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Overclocked: Stories of the Future Present…
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Overclocked: Stories of the Future Present (original 2007; edition 2007)

by Cory Doctorow

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5352018,829 (3.83)10
Member:Vermin
Title:Overclocked: Stories of the Future Present
Authors:Cory Doctorow
Info:Running Press (2007), Paperback, 304 pages
Collections:eBook, Fiction
Rating:***1/2
Tags:science fiction, short stories

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Overclocked: Stories of the Future Present by Cory Doctorow (2007)

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Showing 1-5 of 20 (next | show all)
I run hot and cold on Doctorow, sometimes he's really entertaining, and sometimes he doesn't do enough storytelling to cover up the fact that his books serve as a soapbox for him to share his opinions on technology.

This short-story collection contains 5 stories, and each star in my rating corresponds with each of the stories I liked. There were two I could have done without: "When Sysadmins Ruled The Earth" was too self-indulgent for my tastes, almost like it was fantasy wish-fulfillment for someone who takes arguing on the Internets way, way too seriously. "I Row-Boat" reminded me a lot of Doctorow's Down and Out in the Magic Kingdom, except Down and Out was actually well-written. ( )
  BrookeAshley | May 20, 2013 |
I spent a lot of time today, once I wandered over there somehow, on Cory Doctorow's site, looking at his opinions and downloading his books and thinking about it all. I decided I'd read Overclocked, since it's short stories and I didn't feel like reading anything long and drawn out. Of course, the short stories added up to more or less the same amount of reading time, but oh well.

There's six of them. I liked the first one, which is more or less microfiction -- I liked the end, anyway, and the concept. I'd have wound it tighter, hit harder, but I like the idea.

When Sysadmins Ruled The Earth made me laugh in places. I felt like it was a little dry in places where it could have been heart-rending, and skipped where it could have been interesting and got drawn out where it wasn't. Probably my least favourite of the six.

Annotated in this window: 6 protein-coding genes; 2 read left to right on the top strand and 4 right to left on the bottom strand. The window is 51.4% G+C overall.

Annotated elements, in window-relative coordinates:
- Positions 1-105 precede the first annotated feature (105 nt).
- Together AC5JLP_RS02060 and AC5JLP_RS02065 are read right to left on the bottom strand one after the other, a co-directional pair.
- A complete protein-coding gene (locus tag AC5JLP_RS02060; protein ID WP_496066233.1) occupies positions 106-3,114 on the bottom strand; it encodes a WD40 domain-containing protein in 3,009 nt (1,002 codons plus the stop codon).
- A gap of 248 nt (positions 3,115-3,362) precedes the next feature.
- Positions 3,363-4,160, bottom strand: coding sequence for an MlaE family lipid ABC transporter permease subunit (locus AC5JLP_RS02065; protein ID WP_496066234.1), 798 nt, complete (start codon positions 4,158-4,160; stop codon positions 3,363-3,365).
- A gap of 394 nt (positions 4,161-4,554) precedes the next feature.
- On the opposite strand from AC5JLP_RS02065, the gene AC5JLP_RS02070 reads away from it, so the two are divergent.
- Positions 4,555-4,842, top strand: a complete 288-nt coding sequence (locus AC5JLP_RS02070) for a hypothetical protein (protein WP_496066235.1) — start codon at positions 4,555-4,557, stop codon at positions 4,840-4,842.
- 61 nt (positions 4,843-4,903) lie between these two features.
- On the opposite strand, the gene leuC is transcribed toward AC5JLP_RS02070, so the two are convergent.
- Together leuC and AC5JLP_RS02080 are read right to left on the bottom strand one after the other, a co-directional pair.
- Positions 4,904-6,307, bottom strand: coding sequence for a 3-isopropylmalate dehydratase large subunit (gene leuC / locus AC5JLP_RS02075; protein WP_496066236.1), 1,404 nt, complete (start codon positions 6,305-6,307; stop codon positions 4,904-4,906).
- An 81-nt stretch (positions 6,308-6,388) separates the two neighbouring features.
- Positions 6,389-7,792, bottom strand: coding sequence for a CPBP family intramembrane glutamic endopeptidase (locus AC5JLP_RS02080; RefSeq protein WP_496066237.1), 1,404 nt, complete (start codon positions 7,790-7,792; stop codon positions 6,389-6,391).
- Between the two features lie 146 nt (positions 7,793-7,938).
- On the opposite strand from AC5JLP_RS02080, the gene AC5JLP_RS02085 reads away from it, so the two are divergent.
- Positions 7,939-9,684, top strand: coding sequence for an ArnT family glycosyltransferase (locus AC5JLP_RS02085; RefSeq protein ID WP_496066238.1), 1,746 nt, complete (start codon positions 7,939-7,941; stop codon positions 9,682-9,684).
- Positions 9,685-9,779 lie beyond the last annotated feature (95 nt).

Anda's Game was quite interesting. The extra detail of Anda's life seemed a little dry, at times: it didn't live in my head, I couldn't really sympathise. I wish I had, it could have been awesome.

Next up, I, Robot. I liked this one a lot: it was a world I could get interested in and characters I could get somewhat invested in. I'd have liked more of it.

I, Rowboat made me laugh a good bit, at the start. I like the references to Asimov and the use of the three laws of robotics here. I also liked the introduction: "If I return to this theme, it will be with a story about uplifted cheese sandwiches, called “I, Rarebit”."

And After The Siege... I possibly liked the best. The version I downloaded was badly edited -- I don't know about all versions ever -- and there was some confusing name switching for some reason. But I liked the ideas, although again I felt like some of the emotional life of the story fell flat.

Definitely interesting, and worth spending the time with, but I probably won't revisit it. It feels very focused on the points Cory Doctorow's trying to get across, rather than the lives of his characters, but his ideas are interesting nonetheless. I did like that it's accessible speculative fiction -- no impenetrable technobabble. ( )
  shanaqui | Apr 9, 2013 |
I'm a fiend for short fiction, and Doctorow's [b:Overclocked: Stories of the Future Present|115969|Overclocked Stories of the Future Present|Cory Doctorow|http://photo.goodreads.com/books/1171719071s/115969.jpg|111691] is a thought-provoking collection of stories, often focused on intellectual property issues (it's more fun than it sounds).

I, Row-Boat and After the Siege were two favorites, though all the stories have something to recommend them.

My only complaint is that Doctorow is sometimes so eager to prove a point that he occasionally short-changes the story itself, or crosses that fine line between smart and preachy.